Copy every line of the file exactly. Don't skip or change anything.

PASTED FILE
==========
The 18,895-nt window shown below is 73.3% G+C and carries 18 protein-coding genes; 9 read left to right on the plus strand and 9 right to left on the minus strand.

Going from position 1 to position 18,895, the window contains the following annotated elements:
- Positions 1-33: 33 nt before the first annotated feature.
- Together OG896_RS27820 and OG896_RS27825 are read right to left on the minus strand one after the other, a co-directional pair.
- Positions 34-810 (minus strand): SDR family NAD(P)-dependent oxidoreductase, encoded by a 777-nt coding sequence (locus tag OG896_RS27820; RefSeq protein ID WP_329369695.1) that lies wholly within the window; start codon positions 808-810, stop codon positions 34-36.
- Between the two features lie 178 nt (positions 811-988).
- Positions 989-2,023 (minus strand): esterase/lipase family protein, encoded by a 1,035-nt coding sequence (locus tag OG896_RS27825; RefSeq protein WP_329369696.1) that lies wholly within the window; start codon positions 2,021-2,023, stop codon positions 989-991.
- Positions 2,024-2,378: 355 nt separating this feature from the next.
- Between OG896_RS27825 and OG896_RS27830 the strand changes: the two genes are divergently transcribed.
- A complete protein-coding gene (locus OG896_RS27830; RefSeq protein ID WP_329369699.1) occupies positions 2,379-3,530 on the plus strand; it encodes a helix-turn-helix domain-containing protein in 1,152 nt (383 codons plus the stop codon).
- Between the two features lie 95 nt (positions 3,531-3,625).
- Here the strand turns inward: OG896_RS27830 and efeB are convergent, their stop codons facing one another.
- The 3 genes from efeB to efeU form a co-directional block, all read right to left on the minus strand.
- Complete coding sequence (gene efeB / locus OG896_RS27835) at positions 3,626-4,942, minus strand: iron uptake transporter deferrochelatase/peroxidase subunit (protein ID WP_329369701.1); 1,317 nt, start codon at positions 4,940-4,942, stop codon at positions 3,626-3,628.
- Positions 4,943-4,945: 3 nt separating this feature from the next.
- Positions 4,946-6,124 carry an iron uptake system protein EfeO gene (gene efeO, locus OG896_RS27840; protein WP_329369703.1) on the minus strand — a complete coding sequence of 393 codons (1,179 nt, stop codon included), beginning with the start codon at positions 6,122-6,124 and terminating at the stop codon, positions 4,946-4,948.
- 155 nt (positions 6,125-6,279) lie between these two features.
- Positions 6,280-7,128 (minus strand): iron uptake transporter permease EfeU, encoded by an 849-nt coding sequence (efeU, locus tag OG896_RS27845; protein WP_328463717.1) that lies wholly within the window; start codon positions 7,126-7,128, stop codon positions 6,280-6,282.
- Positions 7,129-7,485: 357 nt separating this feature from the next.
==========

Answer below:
The 18,895-nt window shown below is 73.3% G+C and carries 18 protein-coding genes; 9 read left to right on the plus strand and 9 right to left on the minus strand.

Going from position 1 to position 18,895, the window contains the following annotated elements:
- Positions 1-33: 33 nt before the first annotated feature.
- Together OG896_RS27820 and OG896_RS27825 are read right to left on the minus strand one after the other, a co-directional pair.
- Positions 34-810 (minus strand): SDR family NAD(P)-dependent oxidoreductase, encoded by a 777-nt coding sequence (locus tag OG896_RS27820; RefSeq protein ID WP_329369695.1) that lies wholly within the window; start codon positions 808-810, stop codon positions 34-36.
- Between the two features lie 178 nt (positions 811-988).
- Positions 989-2,023 (minus strand): esterase/lipase family protein, encoded by a 1,035-nt coding sequence (locus tag OG896_RS27825; RefSeq protein WP_329369696.1) that lies wholly within the window; start codon positions 2,021-2,023, stop codon positions 989-991.
- Positions 2,024-2,378: 355 nt separating this feature from the next.
- Between OG896_RS27825 and OG896_RS27830 the strand changes: the two genes are divergently transcribed.
- A complete protein-coding gene (locus OG896_RS27830; RefSeq protein ID WP_329369699.1) occupies positions 2,379-3,530 on the plus strand; it encodes a helix-turn-helix domain-containing protein in 1,152 nt (383 codons plus the stop codon).
- Between the two features lie 95 nt (positions 3,531-3,625).
- Here the strand turns inward: OG896_RS27830 and efeB are convergent, their stop codons facing one another.
- The 3 genes from efeB to efeU form a co-directional block, all read right to left on the minus strand.
- Complete coding sequence (gene efeB / locus OG896_RS27835) at positions 3,626-4,942, minus strand: iron uptake transporter deferrochelatase/peroxidase subunit (protein ID WP_329369701.1); 1,317 nt, start codon at positions 4,940-4,942, stop codon at positions 3,626-3,628.
- Positions 4,943-4,945: 3 nt separating this feature from the next.
- Positions 4,946-6,124 carry an iron uptake system protein EfeO gene (gene efeO, locus OG896_RS27840; protein WP_329369703.1) on the minus strand — a complete coding sequence of 393 codons (1,179 nt, stop codon included), beginning with the start codon at positions 6,122-6,124 and terminating at the stop codon, positions 4,946-4,948.
- 155 nt (positions 6,125-6,279) lie between these two features.
- Positions 6,280-7,128 (minus strand): iron uptake transporter permease EfeU, encoded by an 849-nt coding sequence (efeU, locus tag OG896_RS27845; protein WP_328463717.1) that lies wholly within the window; start codon positions 7,126-7,128, stop codon positions 6,280-6,282.
- Positions 7,129-7,485: 357 nt separating this feature from the next.